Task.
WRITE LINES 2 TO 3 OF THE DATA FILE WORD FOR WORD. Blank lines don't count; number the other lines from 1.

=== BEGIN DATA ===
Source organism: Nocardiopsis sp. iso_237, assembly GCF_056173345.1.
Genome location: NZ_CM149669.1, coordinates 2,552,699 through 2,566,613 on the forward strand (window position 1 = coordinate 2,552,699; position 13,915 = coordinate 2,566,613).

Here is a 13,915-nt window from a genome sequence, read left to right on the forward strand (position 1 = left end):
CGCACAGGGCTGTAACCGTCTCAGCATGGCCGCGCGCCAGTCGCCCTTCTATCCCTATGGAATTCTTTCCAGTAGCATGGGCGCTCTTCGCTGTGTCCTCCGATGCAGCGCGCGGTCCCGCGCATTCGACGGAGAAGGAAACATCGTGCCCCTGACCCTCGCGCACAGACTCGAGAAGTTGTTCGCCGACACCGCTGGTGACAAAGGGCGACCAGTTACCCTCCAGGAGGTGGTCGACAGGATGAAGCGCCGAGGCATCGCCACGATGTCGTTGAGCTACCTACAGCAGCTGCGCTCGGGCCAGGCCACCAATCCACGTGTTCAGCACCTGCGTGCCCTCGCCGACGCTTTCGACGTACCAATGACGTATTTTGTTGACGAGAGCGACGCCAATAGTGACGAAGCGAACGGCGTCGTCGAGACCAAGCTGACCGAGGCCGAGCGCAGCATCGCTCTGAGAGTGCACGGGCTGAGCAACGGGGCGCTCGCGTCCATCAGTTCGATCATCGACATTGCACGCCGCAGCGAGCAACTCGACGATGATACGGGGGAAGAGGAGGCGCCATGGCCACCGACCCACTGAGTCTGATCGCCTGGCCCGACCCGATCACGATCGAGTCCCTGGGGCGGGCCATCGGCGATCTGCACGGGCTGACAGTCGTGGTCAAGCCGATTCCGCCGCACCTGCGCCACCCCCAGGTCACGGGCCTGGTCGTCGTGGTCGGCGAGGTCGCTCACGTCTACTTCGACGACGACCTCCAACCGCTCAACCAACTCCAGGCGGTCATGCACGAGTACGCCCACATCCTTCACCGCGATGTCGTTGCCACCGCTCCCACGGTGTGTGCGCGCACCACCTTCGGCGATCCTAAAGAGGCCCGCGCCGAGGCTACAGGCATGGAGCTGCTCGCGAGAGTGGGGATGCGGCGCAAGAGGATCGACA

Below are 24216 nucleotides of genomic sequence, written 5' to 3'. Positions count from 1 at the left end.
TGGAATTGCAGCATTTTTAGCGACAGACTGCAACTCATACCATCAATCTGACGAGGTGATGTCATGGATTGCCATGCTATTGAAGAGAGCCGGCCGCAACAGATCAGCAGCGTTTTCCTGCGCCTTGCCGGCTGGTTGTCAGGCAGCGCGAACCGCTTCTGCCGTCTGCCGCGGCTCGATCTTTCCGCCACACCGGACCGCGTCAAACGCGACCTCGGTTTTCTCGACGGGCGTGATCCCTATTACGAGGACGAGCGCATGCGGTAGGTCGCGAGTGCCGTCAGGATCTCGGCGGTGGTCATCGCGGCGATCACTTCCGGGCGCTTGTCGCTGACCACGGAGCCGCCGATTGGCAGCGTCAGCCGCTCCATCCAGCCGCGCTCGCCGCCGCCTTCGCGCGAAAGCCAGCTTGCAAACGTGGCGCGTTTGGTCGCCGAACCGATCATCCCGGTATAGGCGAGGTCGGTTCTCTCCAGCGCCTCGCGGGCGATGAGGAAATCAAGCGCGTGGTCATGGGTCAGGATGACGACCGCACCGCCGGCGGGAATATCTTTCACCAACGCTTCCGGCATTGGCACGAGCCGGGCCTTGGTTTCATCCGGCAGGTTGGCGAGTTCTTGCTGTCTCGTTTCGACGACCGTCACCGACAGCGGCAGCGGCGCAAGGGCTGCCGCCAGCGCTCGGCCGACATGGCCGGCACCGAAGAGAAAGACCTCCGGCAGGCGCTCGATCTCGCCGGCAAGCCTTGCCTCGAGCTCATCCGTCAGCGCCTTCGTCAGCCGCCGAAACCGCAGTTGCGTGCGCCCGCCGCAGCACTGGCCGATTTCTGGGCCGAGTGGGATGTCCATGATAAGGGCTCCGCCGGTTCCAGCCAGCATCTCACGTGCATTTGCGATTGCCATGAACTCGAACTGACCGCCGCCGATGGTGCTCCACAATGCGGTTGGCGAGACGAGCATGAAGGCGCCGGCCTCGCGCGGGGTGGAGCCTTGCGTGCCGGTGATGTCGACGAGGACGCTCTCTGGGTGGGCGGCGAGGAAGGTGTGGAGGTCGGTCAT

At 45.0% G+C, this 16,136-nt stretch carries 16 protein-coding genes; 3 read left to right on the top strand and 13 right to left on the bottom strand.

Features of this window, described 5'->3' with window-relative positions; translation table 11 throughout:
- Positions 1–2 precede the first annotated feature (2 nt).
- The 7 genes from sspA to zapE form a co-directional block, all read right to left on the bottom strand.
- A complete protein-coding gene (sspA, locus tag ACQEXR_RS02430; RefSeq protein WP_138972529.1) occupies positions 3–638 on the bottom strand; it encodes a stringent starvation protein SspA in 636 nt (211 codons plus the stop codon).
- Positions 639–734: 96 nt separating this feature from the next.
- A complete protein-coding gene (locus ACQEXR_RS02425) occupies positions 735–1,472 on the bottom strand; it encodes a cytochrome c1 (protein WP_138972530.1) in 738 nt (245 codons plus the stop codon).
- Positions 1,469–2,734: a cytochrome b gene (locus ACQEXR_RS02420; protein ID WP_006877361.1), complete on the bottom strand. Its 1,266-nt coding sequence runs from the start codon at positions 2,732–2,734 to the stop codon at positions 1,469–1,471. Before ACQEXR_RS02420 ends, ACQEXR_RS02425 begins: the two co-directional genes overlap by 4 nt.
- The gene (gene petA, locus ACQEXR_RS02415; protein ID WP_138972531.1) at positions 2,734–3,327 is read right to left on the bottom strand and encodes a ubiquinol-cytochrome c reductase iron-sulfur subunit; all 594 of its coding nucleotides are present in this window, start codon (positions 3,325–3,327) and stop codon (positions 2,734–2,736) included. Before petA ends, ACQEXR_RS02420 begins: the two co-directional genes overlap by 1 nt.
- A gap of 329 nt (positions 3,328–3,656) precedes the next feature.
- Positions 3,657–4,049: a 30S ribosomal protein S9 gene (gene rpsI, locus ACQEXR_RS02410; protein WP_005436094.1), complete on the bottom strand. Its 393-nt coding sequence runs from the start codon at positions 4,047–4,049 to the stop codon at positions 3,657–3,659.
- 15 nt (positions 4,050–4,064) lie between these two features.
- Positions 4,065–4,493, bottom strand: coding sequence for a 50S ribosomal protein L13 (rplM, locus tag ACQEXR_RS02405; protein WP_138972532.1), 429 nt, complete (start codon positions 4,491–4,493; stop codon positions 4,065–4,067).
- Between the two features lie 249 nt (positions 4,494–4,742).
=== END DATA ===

Genome location: NZ_CM149669.1, coordinates 2,552,699 through 2,566,613 on the forward strand (window position 1 = coordinate 2,552,699; position 13,915 = coordinate 2,566,613).

Here is a 13,915-nt window from a genome sequence, read left to right on the forward strand (position 1 = left end):